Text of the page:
Choose from 4 Fun Things to Do in Samoa
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Bursting with colorful clothing and produce, the Salelologa Market is the beating heart of southeastern Savai’i. Just as popular for people-watching as it is for purchasing goods, the market is where you can tap into the pulse of everyday life in Samoa, as well as sample exotic produce or find some locally made crafts. Since Salelologa is the island’s only town with a ferry off of the island, the market exudes a port town feel with the comings and goings of commerce, and is also the central meeting point for many of the island’s tours. It’s also the site of the central bus terminal, where residents from every corner of the island will come to sell their wares at the stalls or catch a ride to the village. When visiting Salelologa Market, search for local clothing items like colorful lava lavas, or watch as locals pick through fish that was caught earlier that morning.
Insider's Tip: Since ferries tend to run on time, don’t get stuck haggling over prices at the market and end up missing the boat.
Most stalls at Salelologa Market are open from 7am through later afternoon. The market is 1.2 miles from the wharf, which takes 20 minutes to reach on foot or 3 miles in a car.
Address: Salelologa New Market, Salelologa, Samoa
Hours: Mon-Sat 7am-5pm
From $ 64
Created by a network of lava tubes, the thundering blowholes at Alofaaga are arguably the most popular visitor attraction on the island of Savai’i. When waves crash on the coastal shelf outside the village of Taga, some of the water gets trapped in the tubes that are right by the surface of the water. When the pressure simply becomes too much and it notices an opening to escape, it erupts as a natural, saltwater geyser that often reaches neck-craning heights of over 100 feet. Depending upon the swell angle and tide, multiple blowholes can all erupt within powerful moments of each other, and are often accompanied by a deafening roar of water being jettisoned through the hole. Because the spot is popular with visitors, local villagers will often be there to offer their services as a guide—or simply to toss a few coconuts in the hole and then watch as they take off like cannonballs. The blowholes are part of south coast tours that leave from Salelologa, and if you choose to visit the site on your own, the drive to the blowholes can sometimes be rough, especially for low-clearance cars.
The Alofaaga Blowholes are most powerful around high tide and on days with elevated surf. The hike from the initial entrance can be rugged so you’ll want to have proper footwear, and the rocks around the blowholes can be very slippery, so be extra cautious when walking. There are basic toilet facilities near the blowholes, and remember to lock your car.
Insider's Tip: Whatever the locals do or tell you, do not get close to any of the blowholes since a fall through the hole would be fatal.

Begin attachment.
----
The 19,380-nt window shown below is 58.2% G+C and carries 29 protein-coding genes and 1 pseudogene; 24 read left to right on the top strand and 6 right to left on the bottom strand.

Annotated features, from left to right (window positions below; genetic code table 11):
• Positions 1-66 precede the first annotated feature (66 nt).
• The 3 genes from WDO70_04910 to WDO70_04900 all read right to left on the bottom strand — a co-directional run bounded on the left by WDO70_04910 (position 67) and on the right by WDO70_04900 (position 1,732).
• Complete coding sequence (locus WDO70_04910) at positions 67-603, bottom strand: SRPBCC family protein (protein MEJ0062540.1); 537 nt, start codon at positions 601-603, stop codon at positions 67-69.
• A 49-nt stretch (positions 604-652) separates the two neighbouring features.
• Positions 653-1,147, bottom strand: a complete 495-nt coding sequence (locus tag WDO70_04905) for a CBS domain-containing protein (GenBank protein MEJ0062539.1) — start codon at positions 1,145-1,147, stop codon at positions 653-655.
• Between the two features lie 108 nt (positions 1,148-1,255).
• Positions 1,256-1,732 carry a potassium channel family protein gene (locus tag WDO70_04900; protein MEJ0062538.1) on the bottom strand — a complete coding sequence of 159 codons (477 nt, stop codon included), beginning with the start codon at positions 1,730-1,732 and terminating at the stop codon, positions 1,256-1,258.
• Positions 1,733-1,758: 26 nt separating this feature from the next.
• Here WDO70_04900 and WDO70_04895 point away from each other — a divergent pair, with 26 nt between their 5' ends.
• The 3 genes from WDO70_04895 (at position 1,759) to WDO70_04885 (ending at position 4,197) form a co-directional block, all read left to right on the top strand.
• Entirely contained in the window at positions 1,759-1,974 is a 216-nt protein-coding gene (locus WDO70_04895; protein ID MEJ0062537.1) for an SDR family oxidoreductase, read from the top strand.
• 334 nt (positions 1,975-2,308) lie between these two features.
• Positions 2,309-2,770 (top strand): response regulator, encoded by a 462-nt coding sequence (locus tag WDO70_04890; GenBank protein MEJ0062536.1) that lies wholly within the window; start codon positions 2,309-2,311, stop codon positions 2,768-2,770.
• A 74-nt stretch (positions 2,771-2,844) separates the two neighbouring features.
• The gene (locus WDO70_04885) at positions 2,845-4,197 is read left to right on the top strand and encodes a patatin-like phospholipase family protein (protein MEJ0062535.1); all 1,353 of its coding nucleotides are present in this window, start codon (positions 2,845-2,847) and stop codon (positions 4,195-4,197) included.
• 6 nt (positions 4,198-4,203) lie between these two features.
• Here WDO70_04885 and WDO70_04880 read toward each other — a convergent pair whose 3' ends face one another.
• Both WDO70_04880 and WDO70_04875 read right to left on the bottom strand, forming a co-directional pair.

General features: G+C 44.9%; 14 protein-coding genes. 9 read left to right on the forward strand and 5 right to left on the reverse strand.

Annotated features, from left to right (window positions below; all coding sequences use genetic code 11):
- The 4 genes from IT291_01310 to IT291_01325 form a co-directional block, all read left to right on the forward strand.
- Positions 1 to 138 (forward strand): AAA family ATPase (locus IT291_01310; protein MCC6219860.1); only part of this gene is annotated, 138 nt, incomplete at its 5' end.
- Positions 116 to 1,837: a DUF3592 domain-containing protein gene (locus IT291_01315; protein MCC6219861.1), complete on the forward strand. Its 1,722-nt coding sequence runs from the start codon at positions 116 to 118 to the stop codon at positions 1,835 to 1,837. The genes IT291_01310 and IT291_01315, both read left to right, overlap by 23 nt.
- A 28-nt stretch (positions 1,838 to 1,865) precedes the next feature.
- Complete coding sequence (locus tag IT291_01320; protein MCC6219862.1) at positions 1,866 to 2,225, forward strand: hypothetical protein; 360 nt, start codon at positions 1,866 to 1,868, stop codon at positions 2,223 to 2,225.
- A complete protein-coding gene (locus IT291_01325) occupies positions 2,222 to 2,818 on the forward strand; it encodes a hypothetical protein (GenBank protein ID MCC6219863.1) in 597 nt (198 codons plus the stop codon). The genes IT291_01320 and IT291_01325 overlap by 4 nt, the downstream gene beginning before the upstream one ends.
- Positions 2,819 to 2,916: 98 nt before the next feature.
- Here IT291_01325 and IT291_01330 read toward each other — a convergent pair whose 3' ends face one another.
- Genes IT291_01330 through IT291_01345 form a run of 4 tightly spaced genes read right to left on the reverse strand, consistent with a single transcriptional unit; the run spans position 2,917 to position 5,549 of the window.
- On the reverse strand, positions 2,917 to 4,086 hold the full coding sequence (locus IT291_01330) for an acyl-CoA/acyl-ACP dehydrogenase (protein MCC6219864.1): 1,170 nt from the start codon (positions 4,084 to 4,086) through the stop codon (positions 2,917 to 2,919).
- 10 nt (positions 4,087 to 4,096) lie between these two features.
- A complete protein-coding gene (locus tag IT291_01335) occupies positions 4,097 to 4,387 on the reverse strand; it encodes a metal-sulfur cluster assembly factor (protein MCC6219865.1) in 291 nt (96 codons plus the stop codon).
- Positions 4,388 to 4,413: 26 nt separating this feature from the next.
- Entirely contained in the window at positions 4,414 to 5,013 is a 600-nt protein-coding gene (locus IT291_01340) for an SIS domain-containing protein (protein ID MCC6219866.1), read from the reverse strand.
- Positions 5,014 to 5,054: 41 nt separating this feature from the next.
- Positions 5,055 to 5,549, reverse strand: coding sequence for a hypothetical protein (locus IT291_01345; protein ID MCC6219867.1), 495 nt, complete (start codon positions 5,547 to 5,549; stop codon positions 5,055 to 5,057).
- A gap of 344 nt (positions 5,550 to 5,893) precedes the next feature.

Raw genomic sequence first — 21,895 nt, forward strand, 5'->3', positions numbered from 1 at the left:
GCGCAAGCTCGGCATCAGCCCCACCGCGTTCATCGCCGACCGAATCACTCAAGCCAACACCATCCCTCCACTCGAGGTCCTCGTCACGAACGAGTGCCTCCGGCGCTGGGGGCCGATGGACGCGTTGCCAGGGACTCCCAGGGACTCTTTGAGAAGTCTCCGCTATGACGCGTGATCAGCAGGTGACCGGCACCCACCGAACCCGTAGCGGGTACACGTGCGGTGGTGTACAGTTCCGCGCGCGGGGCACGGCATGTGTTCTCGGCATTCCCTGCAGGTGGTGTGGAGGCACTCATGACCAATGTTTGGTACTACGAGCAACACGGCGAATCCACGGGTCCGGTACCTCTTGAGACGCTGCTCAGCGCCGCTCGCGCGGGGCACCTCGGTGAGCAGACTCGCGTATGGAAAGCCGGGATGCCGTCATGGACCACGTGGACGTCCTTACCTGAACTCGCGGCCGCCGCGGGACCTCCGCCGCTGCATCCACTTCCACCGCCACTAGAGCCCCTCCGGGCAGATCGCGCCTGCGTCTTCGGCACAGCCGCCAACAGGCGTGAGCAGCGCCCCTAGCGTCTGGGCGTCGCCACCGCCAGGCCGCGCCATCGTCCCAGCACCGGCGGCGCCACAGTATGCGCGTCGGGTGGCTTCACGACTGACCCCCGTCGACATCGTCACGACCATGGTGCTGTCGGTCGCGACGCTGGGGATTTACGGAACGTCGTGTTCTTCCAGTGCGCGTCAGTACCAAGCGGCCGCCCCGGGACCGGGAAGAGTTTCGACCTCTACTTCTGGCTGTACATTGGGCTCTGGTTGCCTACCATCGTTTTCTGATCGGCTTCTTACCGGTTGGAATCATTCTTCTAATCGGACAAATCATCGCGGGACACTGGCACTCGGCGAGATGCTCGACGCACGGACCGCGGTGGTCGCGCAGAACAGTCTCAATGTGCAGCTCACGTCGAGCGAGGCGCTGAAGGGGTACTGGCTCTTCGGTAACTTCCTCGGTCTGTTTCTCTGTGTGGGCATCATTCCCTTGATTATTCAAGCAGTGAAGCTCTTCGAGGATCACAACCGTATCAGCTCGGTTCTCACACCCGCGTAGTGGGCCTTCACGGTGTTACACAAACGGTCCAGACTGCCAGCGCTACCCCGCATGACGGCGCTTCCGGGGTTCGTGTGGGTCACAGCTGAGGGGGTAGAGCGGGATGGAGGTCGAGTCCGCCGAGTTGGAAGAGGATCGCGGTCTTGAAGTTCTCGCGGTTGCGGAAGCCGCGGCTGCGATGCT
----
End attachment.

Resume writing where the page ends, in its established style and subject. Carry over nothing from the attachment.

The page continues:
Address: Alofaaga Blowholes, Taga, Samoa
Admission: About $2 initial entry fee and $2 -$4 parking fee to park at the closer lot.
From $ 64
If there’s a single image of tropical paradise it’s a hidden waterfall in the rainforest. That’s the scene that visitors will encounter at Afu Aau Falls, where a waterfall peacefully plunges into a cool, crystalline pool. After paying a nominal entry fee at the gate to local villagers, park the car by the changing station and make the short, 10-minute walk to the tumbling stream of water. Be sure to pack along a swimsuit, since one of the highlights of Afu Aau Falls in splashing and swimming in the water. It’s the perfect refresher on a hot day of exploring Savai’i, and you could easily while away hours just splashing and hanging out on the rocks.
For visitors traveling without a car, the waterfall is a popular stop for half-day, guided tours of the island, where you can experience the lush, natural beauty just minutes away from town.
Insider's Tip: Be sure to bring proper walking shoes for the short hike up to the falls.
Alcohol is strictly forbidden at the falls, and there is no access on Sundays. There are basic toilets and changing rooms that offer minimal privacy, and the walk to the waterfall can often be slippery—particularly after it’s rained. Because the road to the falls is narrow, visitors who choose to drive independently will need to reverse down a long driveway since turning around can be a challenge.
Address: Afu Aau Falls, Vailoa, Samoa
Hours: Closed on Sundays
Admission: $2 donation
From $ 64
There once was a time when Sale’aula was a thriving Samoan village, but all of that changed in 1905 when Mount Matavanu rumbled to life and covered the village in lava. While a couple of hardy families have built atop the hardened black rock, much of Sale’aula today is what lies in ruins, partially covered, unseen but not yet forgotten. A popular stop on Savai’i day tours, the Saleaula lava fields are most commonly known for the haunting church that rises up out of the lava—a building that somehow, despite the odds, continues to stand here today. Riddled by tree trunks and twisted old branches, the roofless church is close to the spot that’s known as the “Virgin’s Grave,” which locals believe was spared by the lava because of its sacred past.
Try to avoid visiting in the middle of the day since the rocks can be hot and there is minimal shade. Be sure to bring sunscreen and proper footwear, and the Saleaula lava fields are a popular stop when touring the northern coast.
Did You Know? Even though the village was swallowed by lava, villagers had months, and in some cases, years, to gather their belongings and leave the area before the lava took over.
Address: Saleaula Lava Fields, Sale’aula, Samoa
Hours: Daylight hours
Admission: 5 talas (about $2)
From $ 64